4 rules of fighting against “feature creep”
Perfection is impossible, even if chasing after it grants some people the sense of euphoria. How then, should we manage web and app development so that we can achieve reasonable and achievable objectives?
I have been in graphic design, desktop publishing, interactive media, web development, and app development throughout the inception of each of these genres of the digital realm, starting in the 1980s.
Pushing the envelope was a paradigm that many of us, designers and developers alike, found great exuberance for. After all, it was an insane sense of trying to up the ante for the next contender, and at the end of it all, lifting everyone up in both euphoria and skills.
However, there is a limit to every ideal, and perfection is impossible (only God has perfection). So, for the rest of us, what can we do to achieve a harmonious balance of achievable objectives, sanity, and quality of life?
Simple - look out for "feature creep" (also known as "featuritis" or "featurism").
Some content owners, web developers, or app developers, fall into the trap of trying to include every feature they can dream of, tweaking rendition after rendition, trying to achieve something far into the horizon, and then invariably failing miserably with slipped deadlines, lost business opportunities, slow time-to-market, escalating costs, and feature or content bloat on their eventual web properties or apps. And what is the worst part is that the more bloat there is, the more vulnerabilities, software bugs, and errors will result.
What is the ideal situation, especially based on real-world, field-proven experience?
Apple is one such great example, especially in the golden years when the late Steve Jobs ran the place. Every product Steve launched had to be tweaked until only the minimalistic features, look-and-feel, design, and platform remain. There would be little bloat, if any, and the whole product (remember the original iMac?) would simply just work, and even a kid could easily figure out how to use the product.
In the early days, Apple's nemesis, Microsoft, made the long road to error with feature after feature, resulting in feature bloat, and their products would lose out in simplicity, clarity, and easy-of-use. But of course, Microsoft has since changed, and today, the Windows 10 UX is clean and easy to understand, even for someone who has not used the UI before.
What are the fundamentals of designing for the web or mobile, if we are to avoid feature creep?
If you are designing a website, and running on CMS (content management systems) such as WordPress, you should design or choose a responsive template that makes it easy for your mobile customers. More people are reading news and product updates on their mobiles, and wide-screened desktop content is fast losing traction. And since mobile bandwidth is expensive and narrow in many locations, design your web or app content to be lightweight, with screen-specific content rather than bandwidth-hungry graphics that deter prospects from converting to buying customers. The same rule applies for designing apps.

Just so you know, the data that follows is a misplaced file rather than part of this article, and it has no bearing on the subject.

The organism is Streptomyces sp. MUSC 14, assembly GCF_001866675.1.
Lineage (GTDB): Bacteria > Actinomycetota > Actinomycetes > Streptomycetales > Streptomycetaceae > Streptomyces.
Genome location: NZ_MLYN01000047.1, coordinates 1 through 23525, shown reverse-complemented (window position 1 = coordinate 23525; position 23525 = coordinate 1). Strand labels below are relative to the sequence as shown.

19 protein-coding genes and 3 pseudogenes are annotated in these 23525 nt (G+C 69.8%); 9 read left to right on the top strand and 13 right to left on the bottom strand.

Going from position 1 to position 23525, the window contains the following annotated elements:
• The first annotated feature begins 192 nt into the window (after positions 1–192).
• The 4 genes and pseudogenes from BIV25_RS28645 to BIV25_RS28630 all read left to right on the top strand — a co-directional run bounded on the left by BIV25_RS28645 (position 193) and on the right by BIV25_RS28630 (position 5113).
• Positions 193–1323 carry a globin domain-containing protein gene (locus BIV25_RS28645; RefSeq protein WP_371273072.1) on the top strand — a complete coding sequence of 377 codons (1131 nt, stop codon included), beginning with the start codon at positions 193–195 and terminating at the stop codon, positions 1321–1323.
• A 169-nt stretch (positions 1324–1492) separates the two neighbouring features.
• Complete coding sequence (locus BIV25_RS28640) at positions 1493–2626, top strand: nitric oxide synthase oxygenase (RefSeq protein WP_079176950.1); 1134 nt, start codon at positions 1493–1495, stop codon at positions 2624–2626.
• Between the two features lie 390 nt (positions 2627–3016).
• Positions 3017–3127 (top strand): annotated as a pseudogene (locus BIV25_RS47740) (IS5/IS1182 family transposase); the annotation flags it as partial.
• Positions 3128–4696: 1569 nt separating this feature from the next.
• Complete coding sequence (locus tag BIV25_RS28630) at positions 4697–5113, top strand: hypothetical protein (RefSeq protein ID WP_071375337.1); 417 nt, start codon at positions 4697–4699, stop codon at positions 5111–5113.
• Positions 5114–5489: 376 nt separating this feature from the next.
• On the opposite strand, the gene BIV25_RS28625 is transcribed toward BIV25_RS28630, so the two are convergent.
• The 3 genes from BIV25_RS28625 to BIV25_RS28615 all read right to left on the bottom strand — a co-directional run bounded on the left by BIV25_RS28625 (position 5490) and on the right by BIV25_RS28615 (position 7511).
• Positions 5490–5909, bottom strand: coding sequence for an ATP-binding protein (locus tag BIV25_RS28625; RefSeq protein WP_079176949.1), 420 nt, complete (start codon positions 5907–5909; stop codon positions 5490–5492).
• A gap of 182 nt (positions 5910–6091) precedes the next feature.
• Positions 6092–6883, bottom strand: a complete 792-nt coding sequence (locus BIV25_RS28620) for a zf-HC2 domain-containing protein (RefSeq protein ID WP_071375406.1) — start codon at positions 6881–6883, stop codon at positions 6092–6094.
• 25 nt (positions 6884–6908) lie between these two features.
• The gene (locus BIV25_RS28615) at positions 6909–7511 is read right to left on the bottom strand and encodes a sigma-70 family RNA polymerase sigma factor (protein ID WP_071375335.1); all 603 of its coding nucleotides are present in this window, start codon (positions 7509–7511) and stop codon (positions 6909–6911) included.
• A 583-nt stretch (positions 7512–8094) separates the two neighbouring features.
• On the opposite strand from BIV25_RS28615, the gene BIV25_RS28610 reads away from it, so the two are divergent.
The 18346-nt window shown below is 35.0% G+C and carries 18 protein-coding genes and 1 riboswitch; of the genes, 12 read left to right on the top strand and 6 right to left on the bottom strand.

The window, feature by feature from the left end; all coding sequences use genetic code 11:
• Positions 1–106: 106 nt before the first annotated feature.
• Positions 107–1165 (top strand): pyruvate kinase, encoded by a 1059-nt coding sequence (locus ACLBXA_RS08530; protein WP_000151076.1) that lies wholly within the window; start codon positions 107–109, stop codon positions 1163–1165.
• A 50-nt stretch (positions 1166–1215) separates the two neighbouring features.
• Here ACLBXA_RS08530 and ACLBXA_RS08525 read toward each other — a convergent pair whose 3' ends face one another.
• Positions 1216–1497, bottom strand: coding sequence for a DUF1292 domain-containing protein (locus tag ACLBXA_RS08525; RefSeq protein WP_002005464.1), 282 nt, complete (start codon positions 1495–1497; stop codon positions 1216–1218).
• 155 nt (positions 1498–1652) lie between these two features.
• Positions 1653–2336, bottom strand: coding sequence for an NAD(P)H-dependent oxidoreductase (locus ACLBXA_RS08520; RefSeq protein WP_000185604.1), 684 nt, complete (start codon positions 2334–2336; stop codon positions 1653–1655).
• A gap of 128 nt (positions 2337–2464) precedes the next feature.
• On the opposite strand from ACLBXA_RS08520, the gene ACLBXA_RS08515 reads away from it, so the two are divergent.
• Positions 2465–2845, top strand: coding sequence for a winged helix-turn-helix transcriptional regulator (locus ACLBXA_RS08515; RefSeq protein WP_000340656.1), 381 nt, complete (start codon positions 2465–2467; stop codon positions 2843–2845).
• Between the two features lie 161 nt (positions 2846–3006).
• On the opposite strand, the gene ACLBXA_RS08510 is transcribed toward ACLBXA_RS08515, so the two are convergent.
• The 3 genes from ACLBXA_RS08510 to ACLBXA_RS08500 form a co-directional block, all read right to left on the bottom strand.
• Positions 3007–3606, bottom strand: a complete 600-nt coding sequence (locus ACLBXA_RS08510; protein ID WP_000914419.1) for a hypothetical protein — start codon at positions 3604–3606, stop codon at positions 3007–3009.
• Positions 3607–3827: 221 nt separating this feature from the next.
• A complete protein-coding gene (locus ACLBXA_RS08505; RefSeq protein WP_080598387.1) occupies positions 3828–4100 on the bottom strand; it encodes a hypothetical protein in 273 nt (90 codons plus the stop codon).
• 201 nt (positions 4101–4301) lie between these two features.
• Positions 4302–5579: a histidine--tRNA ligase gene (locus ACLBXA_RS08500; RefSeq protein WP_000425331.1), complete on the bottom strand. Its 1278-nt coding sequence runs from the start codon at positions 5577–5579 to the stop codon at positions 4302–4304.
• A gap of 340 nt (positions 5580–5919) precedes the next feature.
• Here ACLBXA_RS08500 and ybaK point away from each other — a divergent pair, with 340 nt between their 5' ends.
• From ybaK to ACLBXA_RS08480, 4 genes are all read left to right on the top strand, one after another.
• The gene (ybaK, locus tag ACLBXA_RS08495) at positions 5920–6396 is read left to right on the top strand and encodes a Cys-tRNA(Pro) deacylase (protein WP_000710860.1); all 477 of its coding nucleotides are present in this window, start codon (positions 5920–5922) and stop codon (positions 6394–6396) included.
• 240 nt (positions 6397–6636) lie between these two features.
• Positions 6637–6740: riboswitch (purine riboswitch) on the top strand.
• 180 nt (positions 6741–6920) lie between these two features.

2) Less is more.
If we are to design a word processor, think text editor with an easy UI, rather than a feature-packed document processor that requires our users to learn by studying a 2-inch thick manual. As you already may know, most people avoid reading these days. So grill down to what you aim to achieve with your app, or your website, and design to the most fundamental needs. For example, if your website is intended for people to buy physical products, other than making it responsive to any screen dimensions, ensure that users can search by product types or categories, with a simple menu of available product categories. The home page should ideally feature the latest products you are promoting. The "buy" button should be prominent within each of the product pages, and keep text copy simple, and graphics lightweight. You are after all trying to attract buying customers, not trying to win website awards.
If you are designing a website or an app, you need a design document that has a finite goal, and everything your users demand should be encapsulated within that document, with no room for feature expansion until your website or app is complete and launched. This is to avoid feature creep, and your team will see a finite goal rather than a moving target that cannot be completed. No one wants to work in a developmental role where goals can never be achieved or completed. In a team scenario, appoint a leader who is firm and resolute about goals and completion deadlines, and such a leader should never budge when someone tries to "push the envelope" to feature creep. There is always the next version to introduce new features.
4) Allow for errors.
Nobody is perfect. Human history has proven that everyone makes mistakes. The biggest companies, with what seems like infinite financial and human resources, have often made colossal errors. So, cut your developmental teams some slack, and allow for reasonable errors. If there are bugs, fix them, but acknowledge that bugs and other errors define our humanity - we are not perfect, and will never be.
Every journey is never the one and only journey, but often is part of a life-long journey. As the Agile development paradigm shows us, each iterative step can be a small success in its own right, and should be celebrated.